The source of what I would probably call tension between these loosely defined groups is that as students everyone constantly crave any sort of approval that they are doing well, specifically doing better than other students. If one student sees another student approaching their learning in another way, so begins an Olympic level passive aggressive sport of “Oh have you only arrived now? Was there traffic or did you just only want to arrive at 9am?”, “I was just putting some brief notes together for [Condition X]. Oh you haven’t heard of it?” and “I am practically part of the neurosurgical team now, everybody loves me”. As you can probably tell from my examples I definitely more on the Learning Slowly side of things and cannot really stand the worst offenders from the other camp, but I will confess that I also felt the need to have some reassurance that my approach was the right one. That is why I found it reassuring the hear from more senior medical students this week that people like the neurosurgery’s ‘newest team member’ up there can go f*** themselves.
I suppose it may seem discordant with what I wrote last week, so I suppose that I should clarify that this week alot of people decided that there were no tigers hiding anywhere and that’s where the divergence started. I don’t mean to say that enthusiasm or hard work is in anyway inappropriate or wrong, because once again I am very enthusiastic about being here. And at the end of the day I don’t even really mind that other people are doing things other ways, I only get bothered when they start pressing my face in it in an order to derive some self assurance.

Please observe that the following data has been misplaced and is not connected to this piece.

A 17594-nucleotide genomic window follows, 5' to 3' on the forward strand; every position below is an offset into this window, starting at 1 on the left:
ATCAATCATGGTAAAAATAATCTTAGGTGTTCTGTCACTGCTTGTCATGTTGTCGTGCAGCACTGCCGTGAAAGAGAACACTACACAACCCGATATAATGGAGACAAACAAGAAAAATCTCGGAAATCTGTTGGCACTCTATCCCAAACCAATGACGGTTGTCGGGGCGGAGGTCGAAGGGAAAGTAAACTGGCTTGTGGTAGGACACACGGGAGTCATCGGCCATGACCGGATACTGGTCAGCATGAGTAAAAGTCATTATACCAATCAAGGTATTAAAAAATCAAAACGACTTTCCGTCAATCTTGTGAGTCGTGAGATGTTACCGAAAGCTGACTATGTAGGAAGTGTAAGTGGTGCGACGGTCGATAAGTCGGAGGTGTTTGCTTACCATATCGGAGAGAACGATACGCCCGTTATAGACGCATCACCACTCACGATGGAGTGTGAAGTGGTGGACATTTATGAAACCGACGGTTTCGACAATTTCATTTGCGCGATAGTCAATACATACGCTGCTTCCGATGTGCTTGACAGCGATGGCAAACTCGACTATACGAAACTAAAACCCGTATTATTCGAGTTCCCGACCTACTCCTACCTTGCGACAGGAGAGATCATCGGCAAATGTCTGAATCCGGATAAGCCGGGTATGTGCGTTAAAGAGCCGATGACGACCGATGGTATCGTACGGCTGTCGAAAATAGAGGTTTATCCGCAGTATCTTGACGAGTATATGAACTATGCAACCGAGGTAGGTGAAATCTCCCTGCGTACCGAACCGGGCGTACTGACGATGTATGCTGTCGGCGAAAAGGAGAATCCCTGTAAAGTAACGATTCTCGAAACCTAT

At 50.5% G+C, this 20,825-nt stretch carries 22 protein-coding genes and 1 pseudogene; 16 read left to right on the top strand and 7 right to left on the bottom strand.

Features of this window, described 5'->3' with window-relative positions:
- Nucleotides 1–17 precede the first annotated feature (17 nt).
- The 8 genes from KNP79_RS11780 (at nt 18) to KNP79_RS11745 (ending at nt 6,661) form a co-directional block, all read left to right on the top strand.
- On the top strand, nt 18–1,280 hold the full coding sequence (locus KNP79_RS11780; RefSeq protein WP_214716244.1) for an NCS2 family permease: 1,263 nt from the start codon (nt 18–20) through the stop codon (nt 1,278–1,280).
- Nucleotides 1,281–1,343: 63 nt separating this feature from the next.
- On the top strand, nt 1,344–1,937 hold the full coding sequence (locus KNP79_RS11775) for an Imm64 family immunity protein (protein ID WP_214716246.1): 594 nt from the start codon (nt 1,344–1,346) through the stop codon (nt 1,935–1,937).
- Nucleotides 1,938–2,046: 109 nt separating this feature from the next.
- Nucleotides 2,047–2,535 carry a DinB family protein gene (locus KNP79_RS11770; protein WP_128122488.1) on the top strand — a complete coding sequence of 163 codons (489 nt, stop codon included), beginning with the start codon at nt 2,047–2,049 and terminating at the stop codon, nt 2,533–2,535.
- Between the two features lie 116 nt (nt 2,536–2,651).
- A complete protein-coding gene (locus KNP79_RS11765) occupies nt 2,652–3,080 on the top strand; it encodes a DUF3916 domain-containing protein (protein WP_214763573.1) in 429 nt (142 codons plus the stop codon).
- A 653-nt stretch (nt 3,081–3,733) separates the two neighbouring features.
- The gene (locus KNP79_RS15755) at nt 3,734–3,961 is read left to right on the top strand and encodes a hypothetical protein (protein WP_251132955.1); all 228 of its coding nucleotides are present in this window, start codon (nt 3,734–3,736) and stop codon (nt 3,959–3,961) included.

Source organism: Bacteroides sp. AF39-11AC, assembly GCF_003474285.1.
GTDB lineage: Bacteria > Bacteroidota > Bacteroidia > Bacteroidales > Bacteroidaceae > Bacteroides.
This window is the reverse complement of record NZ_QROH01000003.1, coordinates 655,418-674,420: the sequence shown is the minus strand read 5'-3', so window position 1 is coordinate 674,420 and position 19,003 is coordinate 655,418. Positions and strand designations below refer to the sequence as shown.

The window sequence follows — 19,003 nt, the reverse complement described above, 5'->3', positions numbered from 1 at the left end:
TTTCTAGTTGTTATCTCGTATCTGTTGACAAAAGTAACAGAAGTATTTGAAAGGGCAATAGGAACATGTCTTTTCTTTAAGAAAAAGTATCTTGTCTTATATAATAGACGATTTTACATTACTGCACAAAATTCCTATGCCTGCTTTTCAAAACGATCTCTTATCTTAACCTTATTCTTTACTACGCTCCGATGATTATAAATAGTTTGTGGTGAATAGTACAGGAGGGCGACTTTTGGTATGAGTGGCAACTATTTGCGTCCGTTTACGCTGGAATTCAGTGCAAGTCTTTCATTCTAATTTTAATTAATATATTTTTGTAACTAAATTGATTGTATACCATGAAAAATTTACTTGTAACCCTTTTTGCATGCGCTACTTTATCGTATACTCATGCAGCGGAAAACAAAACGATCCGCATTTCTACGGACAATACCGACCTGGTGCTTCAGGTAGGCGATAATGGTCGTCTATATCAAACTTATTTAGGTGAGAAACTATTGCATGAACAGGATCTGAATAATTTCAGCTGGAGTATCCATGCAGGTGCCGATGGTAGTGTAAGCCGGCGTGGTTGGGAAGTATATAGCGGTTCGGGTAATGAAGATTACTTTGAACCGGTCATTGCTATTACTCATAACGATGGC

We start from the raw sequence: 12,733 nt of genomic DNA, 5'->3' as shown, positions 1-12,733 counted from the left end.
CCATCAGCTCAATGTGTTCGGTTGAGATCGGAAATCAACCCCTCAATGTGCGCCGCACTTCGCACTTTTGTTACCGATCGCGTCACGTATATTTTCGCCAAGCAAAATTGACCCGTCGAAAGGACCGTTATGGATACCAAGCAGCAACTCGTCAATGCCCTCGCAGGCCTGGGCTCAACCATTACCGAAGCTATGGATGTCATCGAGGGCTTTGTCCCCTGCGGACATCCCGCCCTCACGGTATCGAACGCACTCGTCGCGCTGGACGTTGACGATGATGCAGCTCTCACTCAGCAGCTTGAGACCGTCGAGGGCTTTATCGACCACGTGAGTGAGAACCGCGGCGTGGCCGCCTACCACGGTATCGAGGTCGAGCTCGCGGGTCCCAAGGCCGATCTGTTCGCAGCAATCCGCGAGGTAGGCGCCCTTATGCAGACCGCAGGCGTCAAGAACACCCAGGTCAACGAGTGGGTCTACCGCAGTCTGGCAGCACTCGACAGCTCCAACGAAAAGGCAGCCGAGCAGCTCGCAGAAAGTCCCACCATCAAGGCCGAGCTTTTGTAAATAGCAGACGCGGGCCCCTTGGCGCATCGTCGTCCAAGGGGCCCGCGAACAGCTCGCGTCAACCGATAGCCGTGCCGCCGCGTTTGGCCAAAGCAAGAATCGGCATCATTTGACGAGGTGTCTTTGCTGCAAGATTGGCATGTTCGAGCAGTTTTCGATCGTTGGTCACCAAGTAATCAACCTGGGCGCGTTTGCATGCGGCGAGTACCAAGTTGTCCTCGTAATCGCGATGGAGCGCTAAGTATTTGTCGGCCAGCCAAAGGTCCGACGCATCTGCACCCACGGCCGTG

Now to close, I will explain the title of the post. Like I said I very much believe that becoming a doctor is a gradual process that has only begun, not something I can just work at 80 hours a week starting now and then be immediately perfect. To continue our metaphor last week, it is like walking through our verdant new world and coming across a river. On one side is where we sit now, and on the other side is the far off (and currently unattainable) world where we are doctors.
It hit me during a class this week where my tutor (an incredibly talented physician who is most definitely a role model) walked our small group through some ethical scenarios and then took us to see some patients and teach us how to examine some things to assess a patient’s health. This came after a morning of lectures on prescriptions and how to approach diagnosis of a patient with stomach pain. The variation in what we were doing and the quick pace that we were switching between these different modes of thoughts reminded of something I had read about a while back: the living root bridges that are woven together out of branches of a tree in a certain part of India. I then went back and read it again and learnt that the entire process of growing a new one of these bridges takes about 15 years, which is roughly the time it takes to go from being a first year medical student all the way through to a fully qualified specialist.
To take the metaphor even a little further, my research (read: Wikipedia) says that if the tree receives the correct care and nutrition then it can last for many hundreds of years. Something I will interpret as meaning that if the medical student manages to care for themselves they can have a very long lasting impact on people indeed, particularly in regards to mental health which is something I’d like to discuss in an entirely separate post.
So this is where I will leave us for this week, I continue to explore the new vistas, but no longer wander aimlessly. I have settled into how I will study and approach my clinical years (at least for now) and I will now set up camp around the nascent roots that will slowly grow into the bridge to carry me into the land over the river and into Doctor-dom (may need to come up with a better name for it). I will report back if I have any more encounters with the natives (read: the more intense of the other medical students)